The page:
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Illinois State Budget Includes $788,500 For Violence Prevention In Chicago Neighborhoods -- What Do Lawmakers Hope To Accomplish?

CHICAGO (CBS) -- Shootings this past weekend left a total of five people killed and 54 wounded, and shootings overall in Chicago are up 18 percent this year compared to last.

Now, we have learned that a chunk of money in the Illinois state budget, currently on Gov. JB Pritzker's desk, is marked for violence prevention in four specific West Side Chicago neighborhoods dealing with rising crime.

CBS 2's Tara Molina found they are some of the same neighborhoods that Mayor Lori Lightfoot and police Supt. David Brown say they're targeting in the city's summer safety plan.

Molina sat down with Illinois House Majority Leader Greg Harris (D-Chicago) to talk about this chunk of state money, what it will actually do to prevent violence, and when we could see it at work in neighborhoods that are struggling with violence.

We have tracked crime and violence on Chicago's West Side for years. In the West Humboldt Park community, there has been an uptick - even during last year's stay-at-home order.

The city's Summer Safety Strategy highlights West Humboldt Park and several other neighborhoods - identified as the 15 most violent police beats in Chicago that account for more than 50 percent of the violence in the city.

"The city is divided up into 22 geographic districts within those districts. We have certain neighborhoods blocks that are segmented into beats. So these 15 beats are ones that we know are going to be the most challenge based upon historical crime trends," Mayor Lightfoot said in announcing the Summer Safety Plan on May 28.

The mayor added in announcing the plan that it's broken up into four areas, two on the South Side and two on the West Side of the city.

"The first one is comprised of Austin North Lawndale and west, the second zone is West Garfield Park and Humboldt Park. The third is, Auburn Gresham and Greater Grand Crossing. And the fourth is South Chicago and South Shore in each zone," Lightfoot said. "We did a deep dive, to understand the conditions on the ground, the assets and opportunities."

We know of the city's plan to flood those neighborhoods with preventative resources this summer.

Now we know the state has plans to bolster that, with more than $700,000 in state dollars set aside in the current budget for violence prevention - specifically in the West Side neighborhoods most affected by violence.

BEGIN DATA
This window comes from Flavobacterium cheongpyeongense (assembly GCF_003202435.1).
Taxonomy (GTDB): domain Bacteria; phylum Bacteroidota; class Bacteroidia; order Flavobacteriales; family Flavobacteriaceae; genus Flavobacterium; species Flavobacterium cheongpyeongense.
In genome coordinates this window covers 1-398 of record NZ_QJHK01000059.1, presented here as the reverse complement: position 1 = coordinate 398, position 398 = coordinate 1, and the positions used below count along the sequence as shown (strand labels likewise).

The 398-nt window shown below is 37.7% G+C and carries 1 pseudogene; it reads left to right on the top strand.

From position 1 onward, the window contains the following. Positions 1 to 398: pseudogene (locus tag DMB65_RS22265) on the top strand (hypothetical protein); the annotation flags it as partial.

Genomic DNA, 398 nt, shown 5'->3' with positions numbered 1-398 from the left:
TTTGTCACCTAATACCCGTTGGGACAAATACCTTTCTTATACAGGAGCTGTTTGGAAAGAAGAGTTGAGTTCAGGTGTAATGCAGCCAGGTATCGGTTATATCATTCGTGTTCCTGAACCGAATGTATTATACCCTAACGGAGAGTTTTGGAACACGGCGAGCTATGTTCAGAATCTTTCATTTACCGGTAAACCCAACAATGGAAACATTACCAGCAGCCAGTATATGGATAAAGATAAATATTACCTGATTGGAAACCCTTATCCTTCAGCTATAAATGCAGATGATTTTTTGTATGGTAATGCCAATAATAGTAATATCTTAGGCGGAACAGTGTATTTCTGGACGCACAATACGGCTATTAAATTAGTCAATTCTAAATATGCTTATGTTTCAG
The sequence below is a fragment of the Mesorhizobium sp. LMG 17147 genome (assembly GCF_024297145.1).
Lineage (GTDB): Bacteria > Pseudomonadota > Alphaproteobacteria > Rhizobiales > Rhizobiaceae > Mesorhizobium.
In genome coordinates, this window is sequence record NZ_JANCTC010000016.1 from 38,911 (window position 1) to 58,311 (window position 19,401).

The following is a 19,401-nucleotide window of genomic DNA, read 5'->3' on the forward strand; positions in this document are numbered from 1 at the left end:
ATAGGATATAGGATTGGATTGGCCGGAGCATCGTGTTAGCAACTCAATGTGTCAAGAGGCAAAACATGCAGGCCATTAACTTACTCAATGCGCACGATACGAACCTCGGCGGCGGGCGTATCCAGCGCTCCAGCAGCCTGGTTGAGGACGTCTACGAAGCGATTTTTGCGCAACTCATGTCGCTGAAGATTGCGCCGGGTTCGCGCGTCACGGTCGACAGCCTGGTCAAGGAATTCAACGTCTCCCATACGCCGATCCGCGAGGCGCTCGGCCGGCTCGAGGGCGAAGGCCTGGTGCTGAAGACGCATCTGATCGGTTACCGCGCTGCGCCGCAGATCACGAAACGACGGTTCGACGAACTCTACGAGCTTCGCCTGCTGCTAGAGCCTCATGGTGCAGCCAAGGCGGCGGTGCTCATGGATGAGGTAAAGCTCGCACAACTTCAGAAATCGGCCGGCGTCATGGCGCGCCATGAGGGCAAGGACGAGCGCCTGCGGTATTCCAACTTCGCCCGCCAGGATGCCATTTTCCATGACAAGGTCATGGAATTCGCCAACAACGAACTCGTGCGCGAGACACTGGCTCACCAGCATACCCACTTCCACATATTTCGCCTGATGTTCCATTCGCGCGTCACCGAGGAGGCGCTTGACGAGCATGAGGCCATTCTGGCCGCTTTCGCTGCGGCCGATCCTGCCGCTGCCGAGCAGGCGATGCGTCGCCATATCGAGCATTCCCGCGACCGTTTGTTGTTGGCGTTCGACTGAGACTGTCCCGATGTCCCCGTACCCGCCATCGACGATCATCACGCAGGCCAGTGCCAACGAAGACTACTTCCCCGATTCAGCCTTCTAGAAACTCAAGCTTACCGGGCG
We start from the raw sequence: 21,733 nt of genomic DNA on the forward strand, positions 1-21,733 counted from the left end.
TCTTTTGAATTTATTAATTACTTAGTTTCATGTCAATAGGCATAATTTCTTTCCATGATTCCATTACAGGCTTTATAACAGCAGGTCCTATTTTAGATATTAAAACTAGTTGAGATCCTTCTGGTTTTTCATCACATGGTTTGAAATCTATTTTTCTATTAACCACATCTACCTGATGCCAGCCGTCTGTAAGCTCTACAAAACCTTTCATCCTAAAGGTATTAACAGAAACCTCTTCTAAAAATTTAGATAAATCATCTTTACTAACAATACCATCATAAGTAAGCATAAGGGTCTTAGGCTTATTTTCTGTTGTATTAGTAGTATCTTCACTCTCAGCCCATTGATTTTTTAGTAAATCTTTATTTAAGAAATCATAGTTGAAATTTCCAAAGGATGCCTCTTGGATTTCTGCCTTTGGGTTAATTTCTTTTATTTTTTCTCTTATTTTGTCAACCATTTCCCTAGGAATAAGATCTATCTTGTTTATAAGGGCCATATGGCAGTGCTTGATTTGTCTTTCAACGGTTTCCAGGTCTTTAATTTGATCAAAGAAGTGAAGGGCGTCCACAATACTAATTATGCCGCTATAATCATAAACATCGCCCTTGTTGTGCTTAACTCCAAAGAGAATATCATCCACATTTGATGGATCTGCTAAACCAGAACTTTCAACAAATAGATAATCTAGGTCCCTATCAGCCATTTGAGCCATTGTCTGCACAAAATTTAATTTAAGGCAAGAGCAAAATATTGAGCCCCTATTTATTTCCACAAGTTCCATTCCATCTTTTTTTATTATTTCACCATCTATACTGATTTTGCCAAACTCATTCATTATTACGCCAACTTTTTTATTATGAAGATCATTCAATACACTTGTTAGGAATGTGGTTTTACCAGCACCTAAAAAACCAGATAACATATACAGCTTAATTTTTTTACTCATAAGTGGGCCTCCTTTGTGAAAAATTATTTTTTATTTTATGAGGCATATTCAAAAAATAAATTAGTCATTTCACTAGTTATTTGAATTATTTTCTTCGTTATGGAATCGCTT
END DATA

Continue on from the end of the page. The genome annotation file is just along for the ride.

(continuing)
"Every night, you turn on the TV and see different shootings," Harris said. "There's a real effort this year to try to break some of the cycles that have contributed to these outcomes year after year after year."

Harris introduced the massive budget amendment mentioning the money to target violence in Humboldt Park, East Garfield Park, West Garfield Park, and the neighborhoods on the Near West Side.

State Violence Prevention Money
(Credit: CBS 2)

The exact language in the budget document is as follows: "The amount of $788,500, or so much thereof as may be necessary, is appropriated from the General Revenue Fund to the Illinois Criminal Justice Information Authority for a grant to City of Chicago for violence prevention and reduction in West Humboldt Park, East Garfield Park, West Garfield Park, and Near West, including administrative costs."

"We want to put money into stopping this so that we stop it for years to come, not just for one summer," Harris said.

So, what exactly does $788,500 do here?

"We're directing violence interrupter money to get to immediate causes of violence," Harris said. "But we're are also trying to put a lot of money into community mental health, into trauma-based care, intto special programs for high school-aged youth."

Molina is told some of those programs will target gang violence - something we know the city is focused on, too.

The state's new fiscal year starts July 1, which is when Molina is told we could start seeing this money make an impact. With the budget still on the governor's desk as of late Monday, we will make sure to track that closely.

The Mayor's office isn't saying much about the state funding Monday evening. A spokesperson told Molina that the city's Department of Public Health will allocate the money, and it will go toward the following nonprofits:

• Alliance of Local Service Organizations (ALSO)
• Breakthrough Urban Ministries
• Major Adams Community Committee
• Institute for Nonviolence Chicago (INVC)

Chicago Police have not commented.

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